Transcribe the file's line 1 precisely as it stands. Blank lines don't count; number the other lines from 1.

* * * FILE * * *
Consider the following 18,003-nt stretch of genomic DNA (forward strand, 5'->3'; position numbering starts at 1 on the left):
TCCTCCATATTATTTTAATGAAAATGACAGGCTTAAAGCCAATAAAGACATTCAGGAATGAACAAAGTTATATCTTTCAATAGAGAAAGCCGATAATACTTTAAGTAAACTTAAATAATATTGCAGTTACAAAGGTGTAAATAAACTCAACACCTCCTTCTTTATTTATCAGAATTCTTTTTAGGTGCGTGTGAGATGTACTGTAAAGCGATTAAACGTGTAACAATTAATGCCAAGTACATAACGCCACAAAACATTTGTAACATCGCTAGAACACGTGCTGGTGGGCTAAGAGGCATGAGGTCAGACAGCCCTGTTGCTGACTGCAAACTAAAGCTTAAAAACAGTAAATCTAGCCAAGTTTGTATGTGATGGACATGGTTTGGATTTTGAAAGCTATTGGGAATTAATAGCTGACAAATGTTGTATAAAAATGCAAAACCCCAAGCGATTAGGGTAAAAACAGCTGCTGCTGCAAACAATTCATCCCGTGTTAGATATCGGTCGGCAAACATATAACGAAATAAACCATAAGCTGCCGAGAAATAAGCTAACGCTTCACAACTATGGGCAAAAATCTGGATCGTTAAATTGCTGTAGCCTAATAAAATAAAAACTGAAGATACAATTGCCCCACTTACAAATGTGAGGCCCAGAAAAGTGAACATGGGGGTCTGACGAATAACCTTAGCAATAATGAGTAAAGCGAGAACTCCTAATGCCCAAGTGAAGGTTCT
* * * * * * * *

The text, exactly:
Consider the following 18,003-nt stretch of genomic DNA (forward strand, 5'->3'; position numbering starts at 1 on the left):